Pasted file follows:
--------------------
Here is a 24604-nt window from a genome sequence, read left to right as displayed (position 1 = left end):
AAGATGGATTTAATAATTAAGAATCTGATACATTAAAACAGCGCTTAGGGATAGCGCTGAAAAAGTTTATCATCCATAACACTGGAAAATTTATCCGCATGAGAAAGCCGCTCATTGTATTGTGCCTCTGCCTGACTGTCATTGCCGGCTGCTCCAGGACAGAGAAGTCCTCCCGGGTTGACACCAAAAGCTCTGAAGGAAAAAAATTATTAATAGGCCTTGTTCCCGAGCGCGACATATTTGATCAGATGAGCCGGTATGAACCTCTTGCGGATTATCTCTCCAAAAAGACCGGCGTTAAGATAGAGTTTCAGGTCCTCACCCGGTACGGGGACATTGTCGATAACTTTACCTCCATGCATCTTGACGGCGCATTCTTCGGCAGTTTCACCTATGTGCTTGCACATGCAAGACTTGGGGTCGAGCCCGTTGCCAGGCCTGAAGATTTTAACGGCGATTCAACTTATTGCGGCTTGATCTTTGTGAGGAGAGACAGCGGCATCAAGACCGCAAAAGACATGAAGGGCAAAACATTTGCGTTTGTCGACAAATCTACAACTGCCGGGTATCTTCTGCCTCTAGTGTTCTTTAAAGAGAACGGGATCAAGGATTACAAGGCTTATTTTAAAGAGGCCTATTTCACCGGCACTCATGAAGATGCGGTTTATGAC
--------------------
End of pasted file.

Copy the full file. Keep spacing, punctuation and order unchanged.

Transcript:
Here is a 24604-nt window from a genome sequence, read left to right as displayed (position 1 = left end):
AAGATGGATTTAATAATTAAGAATCTGATACATTAAAACAGCGCTTAGGGATAGCGCTGAAAAAGTTTATCATCCATAACACTGGAAAATTTATCCGCATGAGAAAGCCGCTCATTGTATTGTGCCTCTGCCTGACTGTCATTGCCGGCTGCTCCAGGACAGAGAAGTCCTCCCGGGTTGACACCAAAAGCTCTGAAGGAAAAAAATTATTAATAGGCCTTGTTCCCGAGCGCGACATATTTGATCAGATGAGCCGGTATGAACCTCTTGCGGATTATCTCTCCAAAAAGACCGGCGTTAAGATAGAGTTTCAGGTCCTCACCCGGTACGGGGACATTGTCGATAACTTTACCTCCATGCATCTTGACGGCGCATTCTTCGGCAGTTTCACCTATGTGCTTGCACATGCAAGACTTGGGGTCGAGCCCGTTGCCAGGCCTGAAGATTTTAACGGCGATTCAACTTATTGCGGCTTGATCTTTGTGAGGAGAGACAGCGGCATCAAGACCGCAAAAGACATGAAGGGCAAAACATTTGCGTTTGTCGACAAATCTACAACTGCCGGGTATCTTCTGCCTCTAGTGTTCTTTAAAGAGAACGGGATCAAGGATTACAAGGCTTATTTTAAAGAGGCCTATTTCACCGGCACTCATGAAGATGCGGTTTATGAC